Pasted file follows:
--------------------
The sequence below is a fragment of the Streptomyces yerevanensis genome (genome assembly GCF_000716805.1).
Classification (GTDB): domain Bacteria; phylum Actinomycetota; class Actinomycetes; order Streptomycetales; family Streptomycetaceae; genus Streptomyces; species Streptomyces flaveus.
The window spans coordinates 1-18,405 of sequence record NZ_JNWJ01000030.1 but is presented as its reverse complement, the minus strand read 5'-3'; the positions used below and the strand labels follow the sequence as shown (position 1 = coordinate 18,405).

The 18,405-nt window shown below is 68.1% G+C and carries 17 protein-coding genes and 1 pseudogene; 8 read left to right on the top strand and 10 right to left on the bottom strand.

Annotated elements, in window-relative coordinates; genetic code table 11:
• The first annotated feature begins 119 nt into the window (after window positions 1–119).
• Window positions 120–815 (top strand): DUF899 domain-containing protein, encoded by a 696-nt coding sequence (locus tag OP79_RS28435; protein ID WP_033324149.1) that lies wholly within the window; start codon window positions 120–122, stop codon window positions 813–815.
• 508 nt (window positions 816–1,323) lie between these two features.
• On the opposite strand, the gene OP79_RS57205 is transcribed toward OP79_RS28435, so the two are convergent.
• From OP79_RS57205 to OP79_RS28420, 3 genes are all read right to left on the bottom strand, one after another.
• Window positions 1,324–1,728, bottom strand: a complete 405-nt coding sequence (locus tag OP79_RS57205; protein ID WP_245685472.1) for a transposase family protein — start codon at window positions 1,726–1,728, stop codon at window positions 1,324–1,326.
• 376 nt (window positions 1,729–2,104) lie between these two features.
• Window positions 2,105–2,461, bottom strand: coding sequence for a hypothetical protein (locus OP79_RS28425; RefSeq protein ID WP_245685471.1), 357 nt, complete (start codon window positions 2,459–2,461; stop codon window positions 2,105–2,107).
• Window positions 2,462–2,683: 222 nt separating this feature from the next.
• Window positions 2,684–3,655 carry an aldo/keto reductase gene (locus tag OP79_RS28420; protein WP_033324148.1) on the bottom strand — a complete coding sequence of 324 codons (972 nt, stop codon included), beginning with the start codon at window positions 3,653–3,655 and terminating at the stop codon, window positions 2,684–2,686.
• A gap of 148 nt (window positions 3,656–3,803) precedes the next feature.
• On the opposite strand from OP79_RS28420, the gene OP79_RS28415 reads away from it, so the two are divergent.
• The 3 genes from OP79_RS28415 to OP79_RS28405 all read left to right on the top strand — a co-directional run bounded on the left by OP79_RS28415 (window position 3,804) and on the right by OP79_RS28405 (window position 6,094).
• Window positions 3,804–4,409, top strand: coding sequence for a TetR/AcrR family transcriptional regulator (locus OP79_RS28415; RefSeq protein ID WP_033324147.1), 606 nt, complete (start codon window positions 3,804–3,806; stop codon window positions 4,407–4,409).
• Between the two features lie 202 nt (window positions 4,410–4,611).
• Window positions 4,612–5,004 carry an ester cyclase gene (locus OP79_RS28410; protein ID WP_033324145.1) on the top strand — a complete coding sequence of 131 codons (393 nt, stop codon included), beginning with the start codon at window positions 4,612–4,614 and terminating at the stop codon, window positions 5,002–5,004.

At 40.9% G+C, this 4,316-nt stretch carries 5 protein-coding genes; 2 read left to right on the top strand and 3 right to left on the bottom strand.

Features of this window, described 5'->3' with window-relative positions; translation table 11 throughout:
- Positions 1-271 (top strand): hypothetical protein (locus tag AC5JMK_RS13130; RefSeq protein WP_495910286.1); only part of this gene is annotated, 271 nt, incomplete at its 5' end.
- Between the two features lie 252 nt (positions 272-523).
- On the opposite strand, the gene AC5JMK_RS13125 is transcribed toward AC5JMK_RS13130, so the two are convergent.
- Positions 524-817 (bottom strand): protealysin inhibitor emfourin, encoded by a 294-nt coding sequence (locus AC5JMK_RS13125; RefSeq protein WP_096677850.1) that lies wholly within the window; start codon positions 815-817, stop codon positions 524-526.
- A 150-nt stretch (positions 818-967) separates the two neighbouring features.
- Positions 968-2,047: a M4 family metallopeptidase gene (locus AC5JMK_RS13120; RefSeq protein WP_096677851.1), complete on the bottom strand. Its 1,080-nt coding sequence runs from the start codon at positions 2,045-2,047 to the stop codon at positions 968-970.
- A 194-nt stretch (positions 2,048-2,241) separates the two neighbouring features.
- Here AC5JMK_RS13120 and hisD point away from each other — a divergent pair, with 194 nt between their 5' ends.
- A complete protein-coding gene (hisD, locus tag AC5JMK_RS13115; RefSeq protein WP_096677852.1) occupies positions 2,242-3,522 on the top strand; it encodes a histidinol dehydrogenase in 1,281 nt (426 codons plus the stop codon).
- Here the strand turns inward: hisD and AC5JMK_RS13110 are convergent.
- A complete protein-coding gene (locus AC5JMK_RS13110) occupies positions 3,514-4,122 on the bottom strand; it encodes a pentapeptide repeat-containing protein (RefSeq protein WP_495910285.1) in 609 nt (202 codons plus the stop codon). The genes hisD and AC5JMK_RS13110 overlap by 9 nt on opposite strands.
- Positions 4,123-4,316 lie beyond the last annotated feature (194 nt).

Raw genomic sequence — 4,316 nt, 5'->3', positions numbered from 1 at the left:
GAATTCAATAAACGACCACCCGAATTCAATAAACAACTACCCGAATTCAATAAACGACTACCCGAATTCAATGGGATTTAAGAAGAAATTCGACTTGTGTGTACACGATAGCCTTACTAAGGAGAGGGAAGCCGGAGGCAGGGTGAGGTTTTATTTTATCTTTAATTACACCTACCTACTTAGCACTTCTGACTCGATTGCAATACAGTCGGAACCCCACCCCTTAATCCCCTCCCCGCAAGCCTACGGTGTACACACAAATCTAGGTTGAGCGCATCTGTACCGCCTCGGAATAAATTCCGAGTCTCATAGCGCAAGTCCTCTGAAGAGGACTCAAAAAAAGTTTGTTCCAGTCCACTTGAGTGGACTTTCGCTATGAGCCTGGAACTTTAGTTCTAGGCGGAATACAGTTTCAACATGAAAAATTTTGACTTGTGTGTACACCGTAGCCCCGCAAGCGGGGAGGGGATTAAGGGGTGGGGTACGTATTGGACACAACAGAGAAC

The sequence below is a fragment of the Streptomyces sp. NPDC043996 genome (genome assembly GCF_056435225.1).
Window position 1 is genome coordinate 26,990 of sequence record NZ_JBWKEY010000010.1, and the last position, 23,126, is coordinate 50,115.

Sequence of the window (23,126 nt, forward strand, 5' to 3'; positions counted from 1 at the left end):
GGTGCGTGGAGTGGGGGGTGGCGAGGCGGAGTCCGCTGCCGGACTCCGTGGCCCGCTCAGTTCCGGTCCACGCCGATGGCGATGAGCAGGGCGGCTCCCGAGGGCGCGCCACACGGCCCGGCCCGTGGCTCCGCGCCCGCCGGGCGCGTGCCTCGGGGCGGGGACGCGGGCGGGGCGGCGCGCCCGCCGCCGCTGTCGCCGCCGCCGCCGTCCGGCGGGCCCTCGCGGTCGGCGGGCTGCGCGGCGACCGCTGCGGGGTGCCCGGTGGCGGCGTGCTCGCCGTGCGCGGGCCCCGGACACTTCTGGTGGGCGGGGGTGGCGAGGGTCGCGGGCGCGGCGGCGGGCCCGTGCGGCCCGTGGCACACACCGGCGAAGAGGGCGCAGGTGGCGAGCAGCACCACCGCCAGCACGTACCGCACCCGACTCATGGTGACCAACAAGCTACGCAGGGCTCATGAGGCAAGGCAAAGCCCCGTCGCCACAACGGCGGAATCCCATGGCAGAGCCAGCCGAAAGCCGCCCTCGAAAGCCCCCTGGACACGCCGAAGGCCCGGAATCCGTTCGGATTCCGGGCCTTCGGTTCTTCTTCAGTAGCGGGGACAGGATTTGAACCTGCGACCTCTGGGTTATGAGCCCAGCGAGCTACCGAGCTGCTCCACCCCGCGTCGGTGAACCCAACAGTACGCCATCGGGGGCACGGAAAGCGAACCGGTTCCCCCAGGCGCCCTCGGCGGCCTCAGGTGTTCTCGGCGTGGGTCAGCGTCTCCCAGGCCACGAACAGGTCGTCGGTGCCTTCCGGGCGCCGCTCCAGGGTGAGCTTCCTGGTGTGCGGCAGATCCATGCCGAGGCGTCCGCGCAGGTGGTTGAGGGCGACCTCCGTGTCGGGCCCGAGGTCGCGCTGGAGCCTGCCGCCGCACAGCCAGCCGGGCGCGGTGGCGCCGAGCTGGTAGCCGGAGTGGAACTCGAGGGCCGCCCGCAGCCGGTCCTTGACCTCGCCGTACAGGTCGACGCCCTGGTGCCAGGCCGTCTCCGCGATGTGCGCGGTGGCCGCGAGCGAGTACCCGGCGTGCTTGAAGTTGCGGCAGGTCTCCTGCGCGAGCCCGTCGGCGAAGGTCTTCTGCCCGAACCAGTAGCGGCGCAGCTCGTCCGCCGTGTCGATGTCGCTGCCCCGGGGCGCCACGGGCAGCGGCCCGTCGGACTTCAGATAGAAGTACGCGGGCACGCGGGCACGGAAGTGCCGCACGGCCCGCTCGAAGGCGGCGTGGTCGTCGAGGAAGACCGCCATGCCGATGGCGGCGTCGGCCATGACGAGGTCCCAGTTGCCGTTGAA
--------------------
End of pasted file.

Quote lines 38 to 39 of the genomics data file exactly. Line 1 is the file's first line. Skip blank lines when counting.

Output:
The sequence below is a fragment of the Streptomyces sp. NPDC043996 genome (genome assembly GCF_056435225.1).
Window position 1 is genome coordinate 26,990 of sequence record NZ_JBWKEY010000010.1, and the last position, 23,126, is coordinate 50,115.